The Geology of Washington, DC

Like most of you, I walk around this city day in and day out thinking about what’s next. I think about that next presentation I have to give, the report I’m stressed about, or a wheezing cough I swear I heard from my daughter just as I slipped out the door this morning and that if I miss another day of work to take care of that wheeze, my deadlines are shot.

And of course, here in DC, we’re all working on some “big issue”—gun control, terrorism, Ammon Bundy, the Trumps or global warming. However, I rarely have enough time to take a deep breath and think about anything beyond the next ping from my inbox.

However, on the particularly deep breath that was the snowed-in weekend and the Blizzard of 2016, I thought a little deeper—literally. What are we standing on? Seriously? Little did I know that this question was a doozy…

For a guy whose only real exposure to geology was one undergraduate class more than a decade ago, this was no trivial thought experiment. I really wanted to understand what rocks and stuff made up this neck of the woods.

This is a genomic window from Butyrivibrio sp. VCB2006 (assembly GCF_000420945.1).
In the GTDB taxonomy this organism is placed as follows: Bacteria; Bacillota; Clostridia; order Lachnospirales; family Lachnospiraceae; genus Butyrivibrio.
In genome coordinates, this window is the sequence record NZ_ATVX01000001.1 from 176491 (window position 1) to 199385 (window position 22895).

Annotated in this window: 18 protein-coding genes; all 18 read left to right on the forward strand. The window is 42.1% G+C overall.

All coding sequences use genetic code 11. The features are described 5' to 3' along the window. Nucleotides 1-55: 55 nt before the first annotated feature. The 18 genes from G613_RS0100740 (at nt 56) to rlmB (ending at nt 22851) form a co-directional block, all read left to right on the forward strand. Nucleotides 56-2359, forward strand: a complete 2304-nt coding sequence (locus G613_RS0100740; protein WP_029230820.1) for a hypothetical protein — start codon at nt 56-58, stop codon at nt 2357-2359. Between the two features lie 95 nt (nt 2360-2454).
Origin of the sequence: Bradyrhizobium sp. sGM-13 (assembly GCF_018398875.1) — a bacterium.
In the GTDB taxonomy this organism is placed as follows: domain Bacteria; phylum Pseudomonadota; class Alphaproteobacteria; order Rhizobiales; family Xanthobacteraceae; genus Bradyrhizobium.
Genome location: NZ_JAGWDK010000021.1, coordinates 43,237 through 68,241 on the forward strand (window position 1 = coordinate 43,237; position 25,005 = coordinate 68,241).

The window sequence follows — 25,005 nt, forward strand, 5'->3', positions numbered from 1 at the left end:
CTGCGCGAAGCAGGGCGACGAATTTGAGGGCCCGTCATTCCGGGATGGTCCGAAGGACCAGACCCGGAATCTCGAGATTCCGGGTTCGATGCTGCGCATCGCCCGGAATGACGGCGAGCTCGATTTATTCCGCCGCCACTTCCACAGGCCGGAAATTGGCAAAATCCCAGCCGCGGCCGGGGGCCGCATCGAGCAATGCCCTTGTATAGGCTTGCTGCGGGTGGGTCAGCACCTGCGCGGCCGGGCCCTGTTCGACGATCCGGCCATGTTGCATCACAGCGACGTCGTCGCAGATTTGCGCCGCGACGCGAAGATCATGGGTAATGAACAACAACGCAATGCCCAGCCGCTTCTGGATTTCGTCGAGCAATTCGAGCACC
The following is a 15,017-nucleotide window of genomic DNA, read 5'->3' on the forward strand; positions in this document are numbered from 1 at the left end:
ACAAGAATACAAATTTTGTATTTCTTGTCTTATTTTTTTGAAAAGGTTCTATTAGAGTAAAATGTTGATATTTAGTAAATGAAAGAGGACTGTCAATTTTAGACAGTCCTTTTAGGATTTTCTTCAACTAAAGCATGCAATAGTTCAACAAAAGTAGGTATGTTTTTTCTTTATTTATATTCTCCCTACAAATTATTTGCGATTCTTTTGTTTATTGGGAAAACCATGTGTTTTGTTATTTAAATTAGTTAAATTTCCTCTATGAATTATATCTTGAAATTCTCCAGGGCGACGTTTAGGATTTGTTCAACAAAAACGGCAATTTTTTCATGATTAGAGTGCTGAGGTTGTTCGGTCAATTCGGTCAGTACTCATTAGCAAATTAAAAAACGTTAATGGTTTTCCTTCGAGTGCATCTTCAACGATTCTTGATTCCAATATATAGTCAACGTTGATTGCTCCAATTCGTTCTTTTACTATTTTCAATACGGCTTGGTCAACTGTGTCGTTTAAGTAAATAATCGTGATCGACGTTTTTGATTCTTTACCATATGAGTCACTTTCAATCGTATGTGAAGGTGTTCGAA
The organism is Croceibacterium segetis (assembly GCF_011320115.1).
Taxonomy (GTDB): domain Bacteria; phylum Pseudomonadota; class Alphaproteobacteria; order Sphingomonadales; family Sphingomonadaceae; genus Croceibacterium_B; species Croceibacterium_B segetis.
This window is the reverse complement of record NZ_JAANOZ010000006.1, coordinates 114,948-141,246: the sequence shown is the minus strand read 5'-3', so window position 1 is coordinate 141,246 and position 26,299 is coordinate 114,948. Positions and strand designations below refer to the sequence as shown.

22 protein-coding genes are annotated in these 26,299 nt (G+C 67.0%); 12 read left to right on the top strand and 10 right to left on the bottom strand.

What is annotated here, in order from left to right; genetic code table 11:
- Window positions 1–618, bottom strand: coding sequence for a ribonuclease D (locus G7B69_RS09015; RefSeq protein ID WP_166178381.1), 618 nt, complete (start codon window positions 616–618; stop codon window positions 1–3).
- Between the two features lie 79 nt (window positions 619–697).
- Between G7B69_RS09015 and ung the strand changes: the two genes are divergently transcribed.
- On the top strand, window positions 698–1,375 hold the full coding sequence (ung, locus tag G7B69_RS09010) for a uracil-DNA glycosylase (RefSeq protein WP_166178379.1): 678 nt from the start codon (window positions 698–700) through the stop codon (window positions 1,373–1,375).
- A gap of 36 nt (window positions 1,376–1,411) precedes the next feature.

The more I looked at “metagraywacke” and similarly alien lingo across websites, the more I realized there was no one to explain what the hell was going on under DC—at least no one that any mortal being could understand.

This is my best attempt at being that indelible link:

According to the great knowledge-pedia of Wik, Washington DC can be divided into two broad classes of geologic formations. The Northwest quadrant of DC and the surrounding Montgomery County, MD belong to the Appalachian Piedmont. The Southern and Northeast quadrants, along with most of Northern Virginia and the eastern counties of Maryland, are part of the mid-Atlantic Coastal Plain.

The importance of this is that DC was strategically positioned on the fall line—literally where the first impassable waterfalls are on the Potomac. This meant it was the farthest upstream they could build the city and still get ships to serve its ports.